As a Theatre Dybbuk production, however, the work won’t feel ancient. Henne’s adaptation builds on the 269 surviving lines, adding to and reconsidering the story in order to bring in contemporary issues. “Exagoge” will have references to present-day Israeli-Palestinian conflicts, Syria, and to oppression and slave populations throughout world history. Masks will play a substantial part in the proceedings, and the play will feature the Harmony Project Leimert Park Choir singing original music composed by TV and film composer Michael Skloff, who has worked extensively with the choir. 

Although past Dybbuk productions such as “Tefillah” and “Kippur” have been staged exclusively in sacred spaces, half of the “Exagoge” performances will be at nonreligious venues. All of the performances will be outdoors, as would have been the case in ancient Greece. 

“It was decided fairly early on that this was not going to be running for four weeks in a single setting,” Henne said. “With the [play’s] cultural conversation … about integration, differentiation, assimilation and all those questions, we want this to be an outdoor event in different areas to try to engage the whole city in a kind of conversation.”

Theatre Dybbuk typically goes 16 months between productions, and Henne originally envisioned staging “Exagoge” to coincide with Passover. That timetable was delayed when the company received a commission to create “Assemble,” a theatrical dance piece for the Center for Jewish Culture and the Leichtag Foundation’s Sukkot Harvest Festival in Encinitas. When the company returned to “Exagoge,” some cast members were no longer available. 

Both veteran company members and first-timers say that working on a Theatre Dybbuk piece is a unique experience.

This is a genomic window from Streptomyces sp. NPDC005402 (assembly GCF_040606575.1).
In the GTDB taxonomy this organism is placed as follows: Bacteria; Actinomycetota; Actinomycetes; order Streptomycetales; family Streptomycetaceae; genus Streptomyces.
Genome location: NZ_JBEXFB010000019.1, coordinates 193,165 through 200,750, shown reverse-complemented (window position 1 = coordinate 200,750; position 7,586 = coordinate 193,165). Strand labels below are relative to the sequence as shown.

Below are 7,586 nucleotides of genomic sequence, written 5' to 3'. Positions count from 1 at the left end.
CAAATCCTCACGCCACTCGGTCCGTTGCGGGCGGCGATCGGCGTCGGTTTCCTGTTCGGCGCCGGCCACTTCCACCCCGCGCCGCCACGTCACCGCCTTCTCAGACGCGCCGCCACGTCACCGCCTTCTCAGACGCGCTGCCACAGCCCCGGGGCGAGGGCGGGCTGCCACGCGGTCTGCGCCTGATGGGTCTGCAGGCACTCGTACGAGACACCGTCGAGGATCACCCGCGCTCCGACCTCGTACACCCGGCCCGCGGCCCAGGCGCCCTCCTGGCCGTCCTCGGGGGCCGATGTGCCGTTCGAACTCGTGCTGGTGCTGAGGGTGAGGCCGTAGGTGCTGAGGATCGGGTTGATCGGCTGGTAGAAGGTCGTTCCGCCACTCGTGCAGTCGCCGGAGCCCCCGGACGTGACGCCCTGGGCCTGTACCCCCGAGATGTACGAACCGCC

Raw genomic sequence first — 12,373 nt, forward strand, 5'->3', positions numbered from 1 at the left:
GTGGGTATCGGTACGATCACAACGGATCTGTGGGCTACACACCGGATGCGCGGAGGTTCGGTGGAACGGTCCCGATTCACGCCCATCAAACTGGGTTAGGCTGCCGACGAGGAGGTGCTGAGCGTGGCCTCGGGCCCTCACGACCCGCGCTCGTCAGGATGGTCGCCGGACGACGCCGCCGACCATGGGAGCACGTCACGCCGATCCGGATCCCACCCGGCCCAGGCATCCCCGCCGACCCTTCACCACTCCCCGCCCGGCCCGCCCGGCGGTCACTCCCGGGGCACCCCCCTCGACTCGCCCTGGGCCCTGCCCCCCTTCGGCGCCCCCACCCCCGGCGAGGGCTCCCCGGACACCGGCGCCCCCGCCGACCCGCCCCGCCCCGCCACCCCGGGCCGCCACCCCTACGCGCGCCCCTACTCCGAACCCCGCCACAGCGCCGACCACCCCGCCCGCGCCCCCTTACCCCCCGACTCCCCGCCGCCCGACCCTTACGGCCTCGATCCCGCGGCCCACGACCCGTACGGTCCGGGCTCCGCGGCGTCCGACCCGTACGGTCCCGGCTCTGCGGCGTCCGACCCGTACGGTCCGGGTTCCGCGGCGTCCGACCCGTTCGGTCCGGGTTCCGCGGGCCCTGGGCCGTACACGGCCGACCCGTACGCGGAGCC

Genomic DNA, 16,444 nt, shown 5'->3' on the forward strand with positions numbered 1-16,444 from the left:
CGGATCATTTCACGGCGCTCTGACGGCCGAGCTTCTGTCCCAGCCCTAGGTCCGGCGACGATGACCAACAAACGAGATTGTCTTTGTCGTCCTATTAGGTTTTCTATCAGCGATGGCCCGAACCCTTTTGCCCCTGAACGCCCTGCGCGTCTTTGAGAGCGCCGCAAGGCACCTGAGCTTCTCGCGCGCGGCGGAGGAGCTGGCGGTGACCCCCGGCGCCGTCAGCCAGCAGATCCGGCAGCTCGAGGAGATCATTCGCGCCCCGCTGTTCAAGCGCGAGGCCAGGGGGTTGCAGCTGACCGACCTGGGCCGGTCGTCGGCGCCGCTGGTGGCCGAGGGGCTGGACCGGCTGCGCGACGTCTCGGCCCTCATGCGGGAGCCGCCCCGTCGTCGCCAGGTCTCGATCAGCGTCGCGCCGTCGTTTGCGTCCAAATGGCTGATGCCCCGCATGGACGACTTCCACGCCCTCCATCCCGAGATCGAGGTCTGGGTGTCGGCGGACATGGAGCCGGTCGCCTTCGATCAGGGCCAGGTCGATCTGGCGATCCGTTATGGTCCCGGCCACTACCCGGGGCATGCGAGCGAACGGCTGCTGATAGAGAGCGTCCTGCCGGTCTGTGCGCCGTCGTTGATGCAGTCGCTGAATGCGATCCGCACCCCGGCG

“I haven’t been a part of a process this inclusive in terms of writing a very text-heavy play,” actor Jonathan CK Williams said. “Being in rehearsals, we get very much into the ‘How do we tell this physically in the space?’ ‘How do we communicate that?’ Aaron [Henne] is also very inclusive in asking for our opinions and also letting us fly and try weird things.”

“It’s actually very gracious of the playwright,” added Jenny Gillett, who plays Moses No. 1. “It’s his play, but I appreciate that we get to be a part of shaping it.”

“Exagoge” runs June 18-19 at Temple Israel of Hollywood, July 23 at Grand Park/The Music Center and Aug. 6 at the Fowler Museum on the UCLA campus. For more information, visit


Passover: Faith and freedom

My local Ralphs has begun stocking its shelves with Passover goodies. The resonant voice of Charlton Heston can be heard on t.v. This can only mean one thing: the Jewish holiday of Passover is coming. Again, as every year, Jews around the world are instructed to personalize the Exodus story, “as though we ourselves were slaves in Egypt.”    

Judging from the therapy clients coming through the doors of my office, there is plenty of resonance to be found. These days, few of us are actually physically enslaved.  Yet we are often trapped internally. We lives our lives in restricted, confined routines because we are afraid of making changes without any guarantee. 

Many people feel stuck internally, and don’t realize that they can empower themselves to change.  Although it is not a conscious choice, we often choose the safety and familiarity of routine.  But we  disengage from our daily lives in subtle ways.  We stay busy.  We lower our expectations.  We become slaves to our internal inertia.        

I never realized this, but the Hebrew word for Egypt, mizrayim,  can be translated as tight place. Place of constriction.  The Israelites were physically constricted.  Yet even when Moses offered them instant freedom, they hesitated. They weren’t sure that they wanted to exchange the familiar for danger and uncertainty. 

When the Israelites approached the Red Sea, G-d had not yet parted the waters.  According to the Rabbinic Midrash, a man named Nachson ben Aminadav responded by jumping into the sea without hesitation.  Only after he was up to his nose in the water, did the sea part so that the Israelites could cross in safety. He had to take a leap of faith in order to go forward. 

In a way, the therapeutic process requires that same leap of faith.  Many of us have difficulty imagining that lasting change can be possible. One of the best parts of being a therapist is that I am blessed with the chance to offer my clients the idea that change is possible. That often leads to a sense of hopefulness that can lead to significant shifts.